Fourteen, obviously. Think we’re bad at math? Well, you’ve got us there. But that doesn’t change the facts we’re about to drop. The roots of the Big Ten go back to 1895, when a handful of Midwestern university leaders met to regulate intercollegiate athletics. A year later, representatives from Purdue, the University of Chicago, University of Illinois, University of Michigan, University of Minnesota, Northwestern University, and the University of Wisconsin established the Intercollegiate Conference Athletic Association, though it wouldn’t be officially incorporated until 1905. Indiana University and the University of Iowa joined in 1899, and Ohio State followed in 1912. Michigan dropped out in 1908 (couldn’t cut it, tsk) but returned to the flock in 1917; this addition brought the total membership to 10 and earned the conference its current name. In 1946, the University of Chicago withdrew from the Big Ten, but Michigan State rectified the accounting discrepancy when it joined in 1949. Penn State came on the scene in 1990, making 1989 the last year the Big Ten truly consisted of 10 schools. Then came the University of Nebraska in 2011, and the University of Maryland and Rutgers University in 2012, bringing us to an even Bigger Ten (as in 14). And don’t forget the Big Ten’s two affiliate members in this lopsided equation: Johns Hopkins University and Notre Dame are members only in select sports. Oh, and by the by, effective August 2, 2024, Big Ten math will evolve again. UCLA and the University of Southern California will officially join the club, and you’ll have to rewire your brain to equate the Big Ten with a super set of 16 schools. But for now, the UW remains a fearsome fourteenth of the Big Ten Conference.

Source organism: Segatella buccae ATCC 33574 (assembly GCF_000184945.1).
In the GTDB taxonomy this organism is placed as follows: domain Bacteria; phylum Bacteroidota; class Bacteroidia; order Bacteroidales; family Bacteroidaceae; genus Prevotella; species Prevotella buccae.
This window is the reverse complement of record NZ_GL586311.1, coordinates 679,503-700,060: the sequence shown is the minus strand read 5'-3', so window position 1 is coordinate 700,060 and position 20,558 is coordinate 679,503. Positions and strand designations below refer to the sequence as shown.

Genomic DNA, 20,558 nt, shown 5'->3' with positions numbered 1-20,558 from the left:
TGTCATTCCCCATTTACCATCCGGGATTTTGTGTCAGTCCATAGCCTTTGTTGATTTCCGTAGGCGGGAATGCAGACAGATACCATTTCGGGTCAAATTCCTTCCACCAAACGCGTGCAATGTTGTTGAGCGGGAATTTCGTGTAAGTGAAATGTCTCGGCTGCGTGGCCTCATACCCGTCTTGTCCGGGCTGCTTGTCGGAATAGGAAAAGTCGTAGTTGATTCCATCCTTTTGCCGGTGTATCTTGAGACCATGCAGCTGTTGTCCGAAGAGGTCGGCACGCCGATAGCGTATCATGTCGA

Big Ten Schools
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